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Cue Captain Renault...

...and the XKCD "Umwelt" cartoon, which looks different in different browsers, different countries, etc.

A professor at Harvard University believes she’s uncovered evidence that race is sometimes used to determine which ads you see when you go online.

Based on thousands of searches, Latanya Sweeney, who runs the university’s Data Privacy Lab, concludes in a recent paper that there is “discrimination” based on race in the delivery of certain ads.

She found that Google searches using names that sounded black (Latanya) turned up strikingly different ads than when the search was done for a name that’s more typically considered white (Adam).

This entry was originally posted at http://firecat.dreamwidth.org/803015.html, where there are comment count unavailable comments. I prefer that you comment on Dreamwidth, but it's also OK to comment here.


( 3 comments — Leave a comment )
Feb. 22nd, 2013 12:52 pm (UTC)
I know someone who left a project at Google that was involved with deducing demographic data from browsing habits and other online activities. It's definitely being done.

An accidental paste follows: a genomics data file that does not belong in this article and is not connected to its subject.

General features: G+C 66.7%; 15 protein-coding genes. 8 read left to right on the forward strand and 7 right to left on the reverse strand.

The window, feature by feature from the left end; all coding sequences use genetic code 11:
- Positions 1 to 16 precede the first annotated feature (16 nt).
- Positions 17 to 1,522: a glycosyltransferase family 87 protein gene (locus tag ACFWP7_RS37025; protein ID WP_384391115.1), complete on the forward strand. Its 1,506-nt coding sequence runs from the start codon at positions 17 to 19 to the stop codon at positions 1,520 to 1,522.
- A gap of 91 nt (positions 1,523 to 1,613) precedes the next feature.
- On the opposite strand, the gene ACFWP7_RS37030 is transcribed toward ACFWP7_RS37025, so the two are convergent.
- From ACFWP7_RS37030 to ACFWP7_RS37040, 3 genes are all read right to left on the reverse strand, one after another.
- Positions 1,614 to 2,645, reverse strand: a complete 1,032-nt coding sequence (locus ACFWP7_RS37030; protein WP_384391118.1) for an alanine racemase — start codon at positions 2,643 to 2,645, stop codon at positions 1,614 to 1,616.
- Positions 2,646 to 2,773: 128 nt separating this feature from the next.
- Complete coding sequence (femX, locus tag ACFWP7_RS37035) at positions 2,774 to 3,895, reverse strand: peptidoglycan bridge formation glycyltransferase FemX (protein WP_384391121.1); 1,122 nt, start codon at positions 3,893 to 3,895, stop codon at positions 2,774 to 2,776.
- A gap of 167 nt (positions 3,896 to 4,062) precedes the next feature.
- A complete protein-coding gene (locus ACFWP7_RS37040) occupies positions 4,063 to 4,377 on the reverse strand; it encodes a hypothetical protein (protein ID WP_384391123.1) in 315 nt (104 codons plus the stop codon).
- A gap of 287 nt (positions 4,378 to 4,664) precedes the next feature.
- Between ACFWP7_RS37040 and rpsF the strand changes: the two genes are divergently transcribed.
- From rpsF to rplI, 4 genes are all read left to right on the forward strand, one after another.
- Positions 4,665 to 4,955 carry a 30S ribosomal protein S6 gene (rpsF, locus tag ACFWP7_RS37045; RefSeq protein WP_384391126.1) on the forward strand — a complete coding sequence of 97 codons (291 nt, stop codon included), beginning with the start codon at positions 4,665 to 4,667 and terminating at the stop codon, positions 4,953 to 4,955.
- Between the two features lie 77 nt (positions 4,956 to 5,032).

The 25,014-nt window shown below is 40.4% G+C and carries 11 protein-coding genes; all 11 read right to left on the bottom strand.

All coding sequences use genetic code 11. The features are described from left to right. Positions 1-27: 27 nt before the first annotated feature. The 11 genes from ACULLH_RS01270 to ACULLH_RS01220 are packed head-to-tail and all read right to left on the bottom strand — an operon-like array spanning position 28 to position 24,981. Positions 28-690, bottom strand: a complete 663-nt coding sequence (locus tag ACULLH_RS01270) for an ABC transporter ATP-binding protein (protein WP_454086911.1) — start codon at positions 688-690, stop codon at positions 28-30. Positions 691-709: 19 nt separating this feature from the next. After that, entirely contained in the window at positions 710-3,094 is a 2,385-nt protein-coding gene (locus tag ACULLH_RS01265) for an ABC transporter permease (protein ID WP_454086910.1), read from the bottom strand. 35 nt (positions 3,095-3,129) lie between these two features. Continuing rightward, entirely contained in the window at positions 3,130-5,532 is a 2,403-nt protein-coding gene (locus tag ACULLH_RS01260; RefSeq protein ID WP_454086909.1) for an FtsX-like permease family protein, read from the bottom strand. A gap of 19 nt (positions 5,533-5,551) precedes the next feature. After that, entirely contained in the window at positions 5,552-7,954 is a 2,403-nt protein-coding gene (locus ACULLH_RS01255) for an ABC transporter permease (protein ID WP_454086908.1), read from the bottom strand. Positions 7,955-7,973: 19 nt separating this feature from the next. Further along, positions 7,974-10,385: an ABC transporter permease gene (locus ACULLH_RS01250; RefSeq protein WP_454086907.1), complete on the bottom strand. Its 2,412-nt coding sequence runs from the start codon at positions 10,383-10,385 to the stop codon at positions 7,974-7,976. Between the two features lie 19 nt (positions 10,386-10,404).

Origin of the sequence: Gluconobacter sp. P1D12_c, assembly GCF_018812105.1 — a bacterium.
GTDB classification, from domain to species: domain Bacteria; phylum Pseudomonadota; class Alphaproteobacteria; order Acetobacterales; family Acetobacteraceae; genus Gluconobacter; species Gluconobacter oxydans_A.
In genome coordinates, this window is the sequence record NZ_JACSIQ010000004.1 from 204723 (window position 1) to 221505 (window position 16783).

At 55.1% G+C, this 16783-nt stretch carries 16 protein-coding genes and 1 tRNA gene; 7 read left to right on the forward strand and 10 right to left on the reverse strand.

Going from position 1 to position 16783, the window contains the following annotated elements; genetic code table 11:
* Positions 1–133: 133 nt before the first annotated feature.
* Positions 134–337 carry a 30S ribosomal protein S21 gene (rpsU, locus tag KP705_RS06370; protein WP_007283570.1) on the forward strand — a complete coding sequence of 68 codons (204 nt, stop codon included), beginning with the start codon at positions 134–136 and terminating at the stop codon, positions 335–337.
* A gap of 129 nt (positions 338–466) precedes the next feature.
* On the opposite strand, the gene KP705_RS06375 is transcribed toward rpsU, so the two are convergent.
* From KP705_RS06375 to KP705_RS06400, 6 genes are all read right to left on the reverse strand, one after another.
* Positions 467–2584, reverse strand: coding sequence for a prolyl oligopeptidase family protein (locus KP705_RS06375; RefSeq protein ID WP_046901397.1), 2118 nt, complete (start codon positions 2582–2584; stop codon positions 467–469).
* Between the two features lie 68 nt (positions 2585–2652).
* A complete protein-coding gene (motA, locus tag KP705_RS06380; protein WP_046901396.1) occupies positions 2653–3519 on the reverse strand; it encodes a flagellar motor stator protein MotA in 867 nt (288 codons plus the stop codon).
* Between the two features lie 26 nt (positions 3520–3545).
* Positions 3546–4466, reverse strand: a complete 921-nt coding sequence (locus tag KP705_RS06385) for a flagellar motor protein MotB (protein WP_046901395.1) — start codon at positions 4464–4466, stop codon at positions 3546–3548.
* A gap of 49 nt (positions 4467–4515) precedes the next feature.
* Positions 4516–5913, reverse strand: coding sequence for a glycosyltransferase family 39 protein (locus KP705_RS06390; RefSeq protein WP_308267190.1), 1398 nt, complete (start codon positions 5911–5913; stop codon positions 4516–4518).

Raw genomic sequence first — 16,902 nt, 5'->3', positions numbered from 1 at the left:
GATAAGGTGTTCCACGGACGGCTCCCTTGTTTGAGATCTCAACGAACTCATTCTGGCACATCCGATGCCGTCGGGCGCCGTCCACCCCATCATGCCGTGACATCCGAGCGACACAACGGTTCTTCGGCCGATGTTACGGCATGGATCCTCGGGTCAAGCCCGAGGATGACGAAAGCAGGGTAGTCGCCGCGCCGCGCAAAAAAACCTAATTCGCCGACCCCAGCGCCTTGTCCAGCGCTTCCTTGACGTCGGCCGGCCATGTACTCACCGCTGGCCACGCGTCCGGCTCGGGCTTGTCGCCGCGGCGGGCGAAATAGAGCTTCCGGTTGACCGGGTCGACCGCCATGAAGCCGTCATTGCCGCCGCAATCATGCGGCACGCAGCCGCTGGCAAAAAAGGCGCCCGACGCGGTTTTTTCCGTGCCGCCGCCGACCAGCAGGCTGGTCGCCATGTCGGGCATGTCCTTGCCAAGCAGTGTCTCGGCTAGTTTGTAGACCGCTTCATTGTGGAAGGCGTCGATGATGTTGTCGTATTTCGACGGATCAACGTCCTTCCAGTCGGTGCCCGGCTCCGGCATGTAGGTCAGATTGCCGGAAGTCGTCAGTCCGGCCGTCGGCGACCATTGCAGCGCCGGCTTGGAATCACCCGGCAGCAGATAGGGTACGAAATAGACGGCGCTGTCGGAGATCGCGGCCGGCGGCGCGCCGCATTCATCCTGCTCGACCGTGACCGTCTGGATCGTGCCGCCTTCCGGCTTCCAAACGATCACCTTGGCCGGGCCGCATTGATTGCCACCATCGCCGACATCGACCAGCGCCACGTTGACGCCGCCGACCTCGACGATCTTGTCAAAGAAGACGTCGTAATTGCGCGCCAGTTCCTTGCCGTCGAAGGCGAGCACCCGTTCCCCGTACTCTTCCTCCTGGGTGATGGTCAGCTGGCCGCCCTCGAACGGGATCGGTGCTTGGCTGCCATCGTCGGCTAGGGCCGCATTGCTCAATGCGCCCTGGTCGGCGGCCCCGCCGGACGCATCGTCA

At what point pulling out demographic data and allowing advertisers to target their ads wends over into racial bias actually strikes me as a non-trivial question.
Feb. 22nd, 2013 11:41 pm (UTC)
It's also an interesting ethical question. People definitely advertise on TV shows because of a particular demographic. How is this different? (That's not rhetorical - I think it's a good question to ask and ponder. Like, one difference is "it's not advertisement on a TV show, or, equivalently, a web page. It's advertisement during a browsing session." Okay, so why is that different? How meaningful is it? And so forth.)

Feb. 22nd, 2013 11:51 pm (UTC)
Well one difference is that what you see in a browsing session is based on more information about you than "they are watching such and such a TV show."
( 3 comments — Leave a comment )

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